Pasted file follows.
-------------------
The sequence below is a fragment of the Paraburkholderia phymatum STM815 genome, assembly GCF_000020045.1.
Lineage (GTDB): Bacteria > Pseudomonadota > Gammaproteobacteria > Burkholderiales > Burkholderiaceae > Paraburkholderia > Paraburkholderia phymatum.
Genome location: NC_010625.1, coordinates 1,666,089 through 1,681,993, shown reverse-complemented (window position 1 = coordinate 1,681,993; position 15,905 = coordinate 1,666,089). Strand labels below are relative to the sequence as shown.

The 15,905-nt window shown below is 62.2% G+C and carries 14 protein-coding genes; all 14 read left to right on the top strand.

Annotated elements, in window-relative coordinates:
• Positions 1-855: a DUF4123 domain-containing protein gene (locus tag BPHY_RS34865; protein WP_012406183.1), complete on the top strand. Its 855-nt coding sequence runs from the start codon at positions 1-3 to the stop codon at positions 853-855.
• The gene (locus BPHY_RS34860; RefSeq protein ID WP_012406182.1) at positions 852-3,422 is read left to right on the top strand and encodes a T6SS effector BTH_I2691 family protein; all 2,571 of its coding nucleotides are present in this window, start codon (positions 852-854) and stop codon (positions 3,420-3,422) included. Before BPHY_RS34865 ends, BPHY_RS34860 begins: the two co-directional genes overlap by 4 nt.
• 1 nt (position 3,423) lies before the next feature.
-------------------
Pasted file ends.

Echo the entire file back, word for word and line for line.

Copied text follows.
The sequence below is a fragment of the Paraburkholderia phymatum STM815 genome, assembly GCF_000020045.1.
Lineage (GTDB): Bacteria > Pseudomonadota > Gammaproteobacteria > Burkholderiales > Burkholderiaceae > Paraburkholderia > Paraburkholderia phymatum.
Genome location: NC_010625.1, coordinates 1,666,089 through 1,681,993, shown reverse-complemented (window position 1 = coordinate 1,681,993; position 15,905 = coordinate 1,666,089). Strand labels below are relative to the sequence as shown.

The 15,905-nt window shown below is 62.2% G+C and carries 14 protein-coding genes; all 14 read left to right on the top strand.

Annotated elements, in window-relative coordinates:
• Positions 1-855: a DUF4123 domain-containing protein gene (locus tag BPHY_RS34865; protein WP_012406183.1), complete on the top strand. Its 855-nt coding sequence runs from the start codon at positions 1-3 to the stop codon at positions 853-855.
• The gene (locus BPHY_RS34860; RefSeq protein ID WP_012406182.1) at positions 852-3,422 is read left to right on the top strand and encodes a T6SS effector BTH_I2691 family protein; all 2,571 of its coding nucleotides are present in this window, start codon (positions 852-854) and stop codon (positions 3,420-3,422) included. Before BPHY_RS34865 ends, BPHY_RS34860 begins: the two co-directional genes overlap by 4 nt.
• 1 nt (position 3,423) lies before the next feature.